Also in the basket:
 
Bon-Ton Stores swings to Q4 loss on charges
 
American Eagle meets Street view
 
Staples posts weak Q4, says will not give ’09 outlook
 
Tide, Woolite tout their fashion sense (WSJ)
 
Wal-Mart plans to market digital health records system (N.Y. Times)

(Reuters photo)

Meet Bernie Madoff at the 2009 Toy Fair

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Now that we have your attention — it’s a Bernie Madoff action figure.bernie1

Modelworks, a company that makes models of anything from planes to action figures is expected to unveil its version of Madoff, an accused perpetrator of a $50 billion investment scam, at the 2009 Toy Fair in New York’s Jacob Javits Center, the Toy Industry Association said on its website.

Check Out Line: Bottoms Up!

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Check out the slowing sales at Diageo. DIAGEO/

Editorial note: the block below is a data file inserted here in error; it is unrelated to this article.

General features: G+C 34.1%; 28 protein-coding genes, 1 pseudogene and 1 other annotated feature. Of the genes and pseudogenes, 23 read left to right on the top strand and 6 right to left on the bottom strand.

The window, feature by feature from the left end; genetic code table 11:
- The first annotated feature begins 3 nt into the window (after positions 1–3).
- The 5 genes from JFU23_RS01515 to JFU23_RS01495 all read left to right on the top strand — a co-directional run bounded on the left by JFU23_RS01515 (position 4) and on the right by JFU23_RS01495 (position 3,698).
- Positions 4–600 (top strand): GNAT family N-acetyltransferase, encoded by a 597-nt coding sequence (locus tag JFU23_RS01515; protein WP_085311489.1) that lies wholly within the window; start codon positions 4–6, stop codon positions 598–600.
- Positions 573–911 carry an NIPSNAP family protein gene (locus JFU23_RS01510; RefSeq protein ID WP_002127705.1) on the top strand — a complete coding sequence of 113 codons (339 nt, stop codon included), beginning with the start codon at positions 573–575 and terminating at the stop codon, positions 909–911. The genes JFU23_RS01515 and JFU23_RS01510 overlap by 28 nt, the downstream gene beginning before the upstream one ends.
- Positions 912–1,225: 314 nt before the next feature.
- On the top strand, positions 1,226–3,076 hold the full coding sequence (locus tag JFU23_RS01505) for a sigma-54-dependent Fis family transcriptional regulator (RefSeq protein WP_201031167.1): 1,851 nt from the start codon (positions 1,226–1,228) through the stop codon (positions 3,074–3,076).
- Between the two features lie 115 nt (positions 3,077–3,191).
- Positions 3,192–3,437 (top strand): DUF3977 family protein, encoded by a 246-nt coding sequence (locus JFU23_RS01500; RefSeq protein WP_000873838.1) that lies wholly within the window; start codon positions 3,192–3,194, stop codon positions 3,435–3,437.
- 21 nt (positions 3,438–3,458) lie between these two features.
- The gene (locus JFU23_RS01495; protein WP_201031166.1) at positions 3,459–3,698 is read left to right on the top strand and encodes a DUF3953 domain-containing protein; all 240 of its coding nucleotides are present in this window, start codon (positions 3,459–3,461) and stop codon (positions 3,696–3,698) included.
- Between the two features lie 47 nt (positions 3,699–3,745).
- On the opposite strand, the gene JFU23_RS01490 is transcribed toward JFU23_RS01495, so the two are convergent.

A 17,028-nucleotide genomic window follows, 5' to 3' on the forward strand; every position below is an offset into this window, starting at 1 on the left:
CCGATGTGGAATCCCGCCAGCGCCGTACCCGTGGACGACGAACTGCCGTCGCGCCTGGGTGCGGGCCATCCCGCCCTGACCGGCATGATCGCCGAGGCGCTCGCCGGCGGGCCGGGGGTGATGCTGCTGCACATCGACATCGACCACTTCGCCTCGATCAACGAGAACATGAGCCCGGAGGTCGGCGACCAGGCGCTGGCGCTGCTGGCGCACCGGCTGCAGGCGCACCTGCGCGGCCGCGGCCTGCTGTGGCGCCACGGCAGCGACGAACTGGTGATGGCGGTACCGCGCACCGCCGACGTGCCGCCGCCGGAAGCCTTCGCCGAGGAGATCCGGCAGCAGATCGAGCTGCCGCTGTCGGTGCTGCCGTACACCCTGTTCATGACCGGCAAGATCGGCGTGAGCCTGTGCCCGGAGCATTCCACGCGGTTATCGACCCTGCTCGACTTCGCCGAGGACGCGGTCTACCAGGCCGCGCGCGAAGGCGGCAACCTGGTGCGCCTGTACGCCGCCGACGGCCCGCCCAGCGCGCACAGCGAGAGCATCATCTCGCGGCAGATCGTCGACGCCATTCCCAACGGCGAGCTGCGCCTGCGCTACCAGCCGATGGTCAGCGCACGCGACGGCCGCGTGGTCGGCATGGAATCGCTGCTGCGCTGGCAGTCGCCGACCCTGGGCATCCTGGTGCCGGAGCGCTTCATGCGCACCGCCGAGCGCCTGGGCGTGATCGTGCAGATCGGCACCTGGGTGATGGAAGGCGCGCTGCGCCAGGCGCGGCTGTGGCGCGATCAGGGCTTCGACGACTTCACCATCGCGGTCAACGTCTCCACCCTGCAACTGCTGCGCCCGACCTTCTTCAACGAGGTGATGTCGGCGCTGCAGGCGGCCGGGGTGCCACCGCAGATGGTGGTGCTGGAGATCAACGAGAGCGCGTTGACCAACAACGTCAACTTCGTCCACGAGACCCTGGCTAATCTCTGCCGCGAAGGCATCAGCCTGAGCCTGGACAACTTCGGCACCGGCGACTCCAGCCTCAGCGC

The world economy is in a shambles. You would think people would drink more, not less.
 
But Diageo — the folks who make Smirnoff vodka, Guinness beer and Johnnie Walker whisky — warned today that sales growth was slowing – a lot.
 
The company slashed its profit growth forecast and said it did not expect any improvement in the second half of the year from slowing sales growth it saw in the first half.
 
“What we are seeing is sales growth slowing. Consumer demand is soft in certain parts of the world, we are seeing some destocking and we are stopping some orders where we have concerns about credit quality,” Finance Director Nick Rose said in an interview.